Sunday, May 12, 2013

Cayman’s politics of exclusion

An old chum from my school days in the bush went into politics later, and for ten years represented our local electorate in the Australian Federal Parliament. It was a safe Country Party seat, and it was no big deal for him to win 60% of the 100,000 votes cast each time.

The electorate’s area was unusually large, even for Australia – slightly larger than the State of Texas, if you can believe that, and twice the size of the entire British Isles. (Wikipedia’s entry for “Division of Maranoa” shows its size in relation to the State of Queensland.)

Of course Australia is a big place, and Queensland alone dwarfs all but a few dozen of the world’s nations. But what was (and is) remarkable is that all the candidates standing for this huge constituency visited every homestead, settlement, drovers’ camp and railway-gangers’ hut, before every Federal election. Every voter needed to be assured of his or her importance.

What brought Maranoa to my mind is the spectacle of our local candidates in Grand Cayman striving desperately for the attention of 16,000 voters spread over a bare eighty square miles. Sixteen of them will be elected, each with a responsibility (on average) of five square miles. Oh, the hustle! Oh, the bustle! Talk about a scramble for a slice of the pie, in this fabulously rich little island.

My parents never actually voted for my mate Ian, because by 1980 we were long gone from the district. Our whole family would have done, if we’d had the chance. Sentiment is such a strong factor in politics. Dad once told me – I was fourteen at the time – “You know, I really ought to vote for the Labor Party. They’ve always done more for me than the Country Party has.” But he never did.

The Country Party was the self-appointed party of landowners big and small, and Labor represented the working class. Cultural loyalty usually does trump personal-interest loyalty, wherever the two conflict. Look at Cayman. Bloodline Caymanians (on the whole) would never vote for immigrant candidates, even if the law allowed; and they (the bloodliners) have always made damn sure the law does not allow.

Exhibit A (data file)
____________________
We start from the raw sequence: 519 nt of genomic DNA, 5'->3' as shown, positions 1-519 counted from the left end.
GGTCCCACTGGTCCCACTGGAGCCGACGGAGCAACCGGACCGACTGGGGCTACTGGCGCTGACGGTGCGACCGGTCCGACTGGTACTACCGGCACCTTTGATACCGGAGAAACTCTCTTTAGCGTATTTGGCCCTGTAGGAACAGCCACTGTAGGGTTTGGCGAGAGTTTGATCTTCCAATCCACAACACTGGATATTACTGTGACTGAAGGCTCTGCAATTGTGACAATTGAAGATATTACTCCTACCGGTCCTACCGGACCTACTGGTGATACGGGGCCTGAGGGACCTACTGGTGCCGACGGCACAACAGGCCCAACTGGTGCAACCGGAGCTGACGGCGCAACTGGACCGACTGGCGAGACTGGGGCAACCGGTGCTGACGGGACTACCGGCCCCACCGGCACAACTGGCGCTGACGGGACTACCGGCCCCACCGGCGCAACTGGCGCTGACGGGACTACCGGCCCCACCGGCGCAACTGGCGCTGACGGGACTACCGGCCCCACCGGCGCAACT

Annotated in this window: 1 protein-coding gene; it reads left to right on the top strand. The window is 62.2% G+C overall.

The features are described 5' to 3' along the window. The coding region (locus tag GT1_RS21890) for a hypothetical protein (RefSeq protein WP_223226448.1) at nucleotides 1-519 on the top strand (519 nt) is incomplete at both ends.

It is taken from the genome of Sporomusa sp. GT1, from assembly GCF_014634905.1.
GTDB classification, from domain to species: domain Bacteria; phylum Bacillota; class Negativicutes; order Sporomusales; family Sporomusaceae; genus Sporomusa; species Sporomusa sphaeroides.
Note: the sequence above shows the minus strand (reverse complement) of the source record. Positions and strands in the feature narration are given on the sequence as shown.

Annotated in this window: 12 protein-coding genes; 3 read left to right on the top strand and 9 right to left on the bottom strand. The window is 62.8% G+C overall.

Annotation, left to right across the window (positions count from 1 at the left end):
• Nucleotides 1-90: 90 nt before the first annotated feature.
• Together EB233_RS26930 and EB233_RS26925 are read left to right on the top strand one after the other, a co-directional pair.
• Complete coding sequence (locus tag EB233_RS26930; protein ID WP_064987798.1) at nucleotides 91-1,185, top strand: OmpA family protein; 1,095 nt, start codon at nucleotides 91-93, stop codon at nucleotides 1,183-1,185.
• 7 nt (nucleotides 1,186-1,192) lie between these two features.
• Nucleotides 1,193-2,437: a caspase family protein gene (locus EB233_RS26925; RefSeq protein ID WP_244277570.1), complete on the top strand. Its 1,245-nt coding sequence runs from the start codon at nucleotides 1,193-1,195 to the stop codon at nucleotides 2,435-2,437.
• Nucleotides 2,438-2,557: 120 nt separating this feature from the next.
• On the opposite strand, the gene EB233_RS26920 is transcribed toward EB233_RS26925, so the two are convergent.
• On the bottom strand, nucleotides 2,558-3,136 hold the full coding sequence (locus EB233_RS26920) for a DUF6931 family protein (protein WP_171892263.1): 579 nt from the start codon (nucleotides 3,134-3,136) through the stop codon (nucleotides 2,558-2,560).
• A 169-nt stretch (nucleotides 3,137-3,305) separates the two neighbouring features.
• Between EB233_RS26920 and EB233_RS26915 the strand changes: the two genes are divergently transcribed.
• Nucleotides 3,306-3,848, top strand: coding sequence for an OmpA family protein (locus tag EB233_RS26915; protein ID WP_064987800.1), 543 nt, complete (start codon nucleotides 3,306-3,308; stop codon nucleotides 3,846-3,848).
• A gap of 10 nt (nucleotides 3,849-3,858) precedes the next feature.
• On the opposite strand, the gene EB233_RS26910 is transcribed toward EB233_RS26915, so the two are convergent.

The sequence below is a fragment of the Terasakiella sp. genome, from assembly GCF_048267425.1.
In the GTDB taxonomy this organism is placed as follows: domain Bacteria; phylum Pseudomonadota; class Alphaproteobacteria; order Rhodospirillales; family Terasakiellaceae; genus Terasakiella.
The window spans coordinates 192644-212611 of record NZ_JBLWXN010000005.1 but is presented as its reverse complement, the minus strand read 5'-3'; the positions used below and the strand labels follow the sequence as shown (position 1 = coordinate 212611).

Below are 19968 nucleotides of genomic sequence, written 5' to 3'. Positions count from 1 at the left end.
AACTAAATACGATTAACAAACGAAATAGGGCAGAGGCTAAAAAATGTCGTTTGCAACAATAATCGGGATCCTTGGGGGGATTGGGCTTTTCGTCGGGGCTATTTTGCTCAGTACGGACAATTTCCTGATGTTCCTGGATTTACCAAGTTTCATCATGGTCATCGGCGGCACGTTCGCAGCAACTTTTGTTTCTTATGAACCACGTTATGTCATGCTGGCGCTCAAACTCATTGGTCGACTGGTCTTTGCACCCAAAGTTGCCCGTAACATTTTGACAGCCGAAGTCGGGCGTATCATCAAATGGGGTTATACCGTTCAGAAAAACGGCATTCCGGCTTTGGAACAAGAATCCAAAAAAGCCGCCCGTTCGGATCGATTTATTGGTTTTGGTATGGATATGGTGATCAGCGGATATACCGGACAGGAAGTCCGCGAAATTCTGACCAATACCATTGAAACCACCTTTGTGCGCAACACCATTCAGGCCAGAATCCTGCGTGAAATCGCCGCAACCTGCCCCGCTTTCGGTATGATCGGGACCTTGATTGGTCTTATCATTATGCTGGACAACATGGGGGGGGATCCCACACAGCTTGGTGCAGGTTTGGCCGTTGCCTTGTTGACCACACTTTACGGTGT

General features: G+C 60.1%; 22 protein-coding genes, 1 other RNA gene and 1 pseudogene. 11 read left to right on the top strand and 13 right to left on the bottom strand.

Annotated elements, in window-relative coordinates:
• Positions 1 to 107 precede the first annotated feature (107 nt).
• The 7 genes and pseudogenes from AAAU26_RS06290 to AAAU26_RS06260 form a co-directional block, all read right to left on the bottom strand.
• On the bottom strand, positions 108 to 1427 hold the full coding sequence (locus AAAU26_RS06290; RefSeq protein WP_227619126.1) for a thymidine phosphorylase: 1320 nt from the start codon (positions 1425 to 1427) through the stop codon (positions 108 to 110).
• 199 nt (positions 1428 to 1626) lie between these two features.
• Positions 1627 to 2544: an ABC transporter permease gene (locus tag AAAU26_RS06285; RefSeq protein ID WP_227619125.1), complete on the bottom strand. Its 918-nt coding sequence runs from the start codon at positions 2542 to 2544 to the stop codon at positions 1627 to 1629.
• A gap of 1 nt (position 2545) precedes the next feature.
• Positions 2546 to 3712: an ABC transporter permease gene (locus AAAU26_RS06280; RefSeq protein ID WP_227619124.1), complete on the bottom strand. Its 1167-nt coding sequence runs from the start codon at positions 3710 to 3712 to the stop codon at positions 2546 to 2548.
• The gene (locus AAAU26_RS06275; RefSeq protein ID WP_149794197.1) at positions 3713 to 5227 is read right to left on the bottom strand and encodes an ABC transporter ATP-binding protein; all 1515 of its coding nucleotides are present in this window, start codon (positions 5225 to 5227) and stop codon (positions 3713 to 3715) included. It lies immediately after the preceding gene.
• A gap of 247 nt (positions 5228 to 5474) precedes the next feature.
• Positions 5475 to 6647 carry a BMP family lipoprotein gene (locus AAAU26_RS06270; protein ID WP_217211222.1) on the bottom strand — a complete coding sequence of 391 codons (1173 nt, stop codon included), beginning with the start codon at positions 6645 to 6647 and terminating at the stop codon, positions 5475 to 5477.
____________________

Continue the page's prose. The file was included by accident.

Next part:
Never mind how incompetent and dishonest a bloodline candidate might be, he would generally be preferred (by his fellow-Caymanians) over a competent and honest immigrant candidate. We expat voters – probably half of all voters, these days – are having a hard time choosing from among the 56 Caymanians standing in the next election. They all practice the politics of exclusion, quite without embarrassment.

Some of the candidates are too corrupt for our delicate sensibilities, and some are too openly anti-immigrant. And none of them have committed themselves to a specific course of action in the event of their election.

Not one candidate – even among the independents – has made a credible promise to reduce Import Duty (the main cause of our high cost of living), or to set aside a portion of Public Revenue each year to pay off the huge loan that falls due in 2019. Cayman’s failure to elect someone with the necessary skill and guts will cost us dearly over the next four years, and the four after that.

In theory, what political parties are good for is to present agendas of what they will and won’t do if elected. My friend Ian made his Texas-size pilgrimages just to show his face and that’s all; the voters already knew what his Party’s policies and promises were. If Cayman’s pretend-parties had any sense they would do the same, instead of requiring their candidates to get by on charm alone. The first of our parties to devise a full and detailed set of policies might sweep the polls.

Many of us expats would vote for a Party that promised to sell the Turtle Farm, Pedro’s Castle and Cayman Airways, and to close down the Protocol Office – never mind who the Party put up.